Chronicles of a friendship between two men of letters
Letter writing is a lost art, but not for Ulick O'Connor and Tony O'Reilly. Donal Lynch visited the former at his Dublin home
To enter Ulick O'Connor's rambling, book-strewn homestead in Victorian Rathgar is to travel back in time to an era when he was the nearest thing we had to a literary oracle - a sort of Celtic Gore Vidal - and a seemingly-permanent fixture on the national airwaves.
He is at a loss to describe how this happy time ended - he says there is now an unofficial ban on his appearing on RTE - but the wit and wisdom of his Late Late Show heyday lives on within the Havisham gloom of these four walls.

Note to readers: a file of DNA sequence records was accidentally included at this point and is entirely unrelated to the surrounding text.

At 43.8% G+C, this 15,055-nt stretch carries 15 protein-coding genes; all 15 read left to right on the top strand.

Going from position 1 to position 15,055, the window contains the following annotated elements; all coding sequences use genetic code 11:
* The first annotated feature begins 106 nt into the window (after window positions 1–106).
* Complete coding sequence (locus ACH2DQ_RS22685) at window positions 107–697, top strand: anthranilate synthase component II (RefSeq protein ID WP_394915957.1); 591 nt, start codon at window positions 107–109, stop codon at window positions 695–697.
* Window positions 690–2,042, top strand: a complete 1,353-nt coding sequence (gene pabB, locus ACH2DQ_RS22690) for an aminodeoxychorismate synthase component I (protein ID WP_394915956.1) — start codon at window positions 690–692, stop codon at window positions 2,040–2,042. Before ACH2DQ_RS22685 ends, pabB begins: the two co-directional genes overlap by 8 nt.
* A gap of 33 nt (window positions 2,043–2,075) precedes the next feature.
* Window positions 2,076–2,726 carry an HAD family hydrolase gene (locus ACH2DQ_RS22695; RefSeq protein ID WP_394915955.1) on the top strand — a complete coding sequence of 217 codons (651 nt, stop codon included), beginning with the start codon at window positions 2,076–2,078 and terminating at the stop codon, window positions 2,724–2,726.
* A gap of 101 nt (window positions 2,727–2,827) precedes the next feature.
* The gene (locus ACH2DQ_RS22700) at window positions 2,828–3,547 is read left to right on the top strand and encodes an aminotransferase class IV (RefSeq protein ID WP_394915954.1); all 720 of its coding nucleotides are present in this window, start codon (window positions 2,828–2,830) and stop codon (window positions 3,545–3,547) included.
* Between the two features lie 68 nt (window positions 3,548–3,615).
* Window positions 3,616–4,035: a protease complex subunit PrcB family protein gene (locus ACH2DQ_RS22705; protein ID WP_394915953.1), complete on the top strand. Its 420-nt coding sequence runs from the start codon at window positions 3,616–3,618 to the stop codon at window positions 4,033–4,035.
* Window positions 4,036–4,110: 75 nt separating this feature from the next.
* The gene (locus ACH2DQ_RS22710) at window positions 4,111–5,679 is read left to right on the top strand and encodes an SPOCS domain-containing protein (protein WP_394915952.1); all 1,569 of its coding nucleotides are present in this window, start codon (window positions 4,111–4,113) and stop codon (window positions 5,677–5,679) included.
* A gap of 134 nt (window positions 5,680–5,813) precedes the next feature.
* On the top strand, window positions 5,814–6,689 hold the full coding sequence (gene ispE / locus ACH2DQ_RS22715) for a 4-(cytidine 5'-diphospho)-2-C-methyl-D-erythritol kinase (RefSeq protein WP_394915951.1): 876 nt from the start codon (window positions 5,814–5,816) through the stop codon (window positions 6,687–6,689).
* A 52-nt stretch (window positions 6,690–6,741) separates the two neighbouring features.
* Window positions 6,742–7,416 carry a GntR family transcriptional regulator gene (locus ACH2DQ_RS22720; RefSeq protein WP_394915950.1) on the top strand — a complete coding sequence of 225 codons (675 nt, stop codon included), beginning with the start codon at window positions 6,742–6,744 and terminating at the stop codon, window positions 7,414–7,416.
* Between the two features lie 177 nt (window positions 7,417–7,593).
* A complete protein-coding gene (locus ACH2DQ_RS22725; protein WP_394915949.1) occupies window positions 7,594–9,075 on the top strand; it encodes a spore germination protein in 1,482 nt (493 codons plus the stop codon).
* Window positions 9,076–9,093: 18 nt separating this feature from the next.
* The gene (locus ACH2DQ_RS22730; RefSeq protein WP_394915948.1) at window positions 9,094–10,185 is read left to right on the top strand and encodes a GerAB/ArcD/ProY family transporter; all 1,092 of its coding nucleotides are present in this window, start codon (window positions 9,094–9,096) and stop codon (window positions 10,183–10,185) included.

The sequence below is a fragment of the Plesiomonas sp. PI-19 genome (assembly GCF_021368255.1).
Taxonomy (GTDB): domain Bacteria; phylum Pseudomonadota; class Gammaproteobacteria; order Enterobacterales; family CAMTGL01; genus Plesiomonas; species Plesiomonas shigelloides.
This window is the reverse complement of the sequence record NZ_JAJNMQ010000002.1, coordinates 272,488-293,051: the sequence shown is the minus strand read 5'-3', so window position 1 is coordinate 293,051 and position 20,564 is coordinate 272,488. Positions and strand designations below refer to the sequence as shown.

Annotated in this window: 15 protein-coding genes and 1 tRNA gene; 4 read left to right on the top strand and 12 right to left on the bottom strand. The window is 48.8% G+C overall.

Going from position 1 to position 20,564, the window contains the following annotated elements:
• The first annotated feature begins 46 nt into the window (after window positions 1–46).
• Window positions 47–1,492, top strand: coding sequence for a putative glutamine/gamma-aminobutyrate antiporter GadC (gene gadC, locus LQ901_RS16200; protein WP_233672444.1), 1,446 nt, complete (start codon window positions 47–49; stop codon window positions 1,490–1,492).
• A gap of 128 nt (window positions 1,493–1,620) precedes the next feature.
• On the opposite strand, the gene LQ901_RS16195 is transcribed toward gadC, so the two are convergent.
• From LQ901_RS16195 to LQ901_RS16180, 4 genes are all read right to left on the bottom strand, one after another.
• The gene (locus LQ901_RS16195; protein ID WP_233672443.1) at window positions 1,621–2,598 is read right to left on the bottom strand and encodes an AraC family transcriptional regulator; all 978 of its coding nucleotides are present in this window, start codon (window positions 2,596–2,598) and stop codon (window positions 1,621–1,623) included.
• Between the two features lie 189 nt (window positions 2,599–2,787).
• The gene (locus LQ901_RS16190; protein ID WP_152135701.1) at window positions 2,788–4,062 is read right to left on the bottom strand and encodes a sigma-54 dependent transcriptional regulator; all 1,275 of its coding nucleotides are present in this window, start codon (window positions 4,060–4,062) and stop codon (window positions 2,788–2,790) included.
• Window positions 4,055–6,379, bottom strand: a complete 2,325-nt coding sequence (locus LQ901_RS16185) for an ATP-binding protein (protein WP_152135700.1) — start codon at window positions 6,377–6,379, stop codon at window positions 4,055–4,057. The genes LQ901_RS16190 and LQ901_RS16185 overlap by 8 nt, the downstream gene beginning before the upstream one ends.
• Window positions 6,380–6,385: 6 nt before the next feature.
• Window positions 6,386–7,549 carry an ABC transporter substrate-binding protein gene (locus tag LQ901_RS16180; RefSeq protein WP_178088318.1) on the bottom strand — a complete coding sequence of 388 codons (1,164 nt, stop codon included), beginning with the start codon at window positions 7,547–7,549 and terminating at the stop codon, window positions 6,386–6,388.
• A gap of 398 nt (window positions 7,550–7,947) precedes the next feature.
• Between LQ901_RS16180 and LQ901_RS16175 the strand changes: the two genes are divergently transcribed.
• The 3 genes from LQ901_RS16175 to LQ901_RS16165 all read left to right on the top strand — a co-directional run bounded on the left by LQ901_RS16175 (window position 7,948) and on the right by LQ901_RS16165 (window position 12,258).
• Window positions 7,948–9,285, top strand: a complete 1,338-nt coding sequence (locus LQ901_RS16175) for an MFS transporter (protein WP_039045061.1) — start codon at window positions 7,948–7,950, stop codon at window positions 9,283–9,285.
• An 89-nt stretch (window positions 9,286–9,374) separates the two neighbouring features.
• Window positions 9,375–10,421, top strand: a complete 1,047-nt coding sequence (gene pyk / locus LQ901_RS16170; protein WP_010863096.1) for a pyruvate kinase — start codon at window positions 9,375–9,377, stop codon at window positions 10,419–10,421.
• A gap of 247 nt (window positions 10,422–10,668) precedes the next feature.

In a voice like tarnished silver he describes the artefacts and sundry mementoes that line the walls - pictures of himself winning national pole-vaulting titles in his youth, the Japanese masks of the mythical figure of Deirdre (in her youthful and aged incarnations) that glower blankly from the walls of his study - remnants from his Noh plays - and in the living room, the poster from his one-man Brendan Behan play at the Abbey in 1971, ("it ran longer than any one-man show there").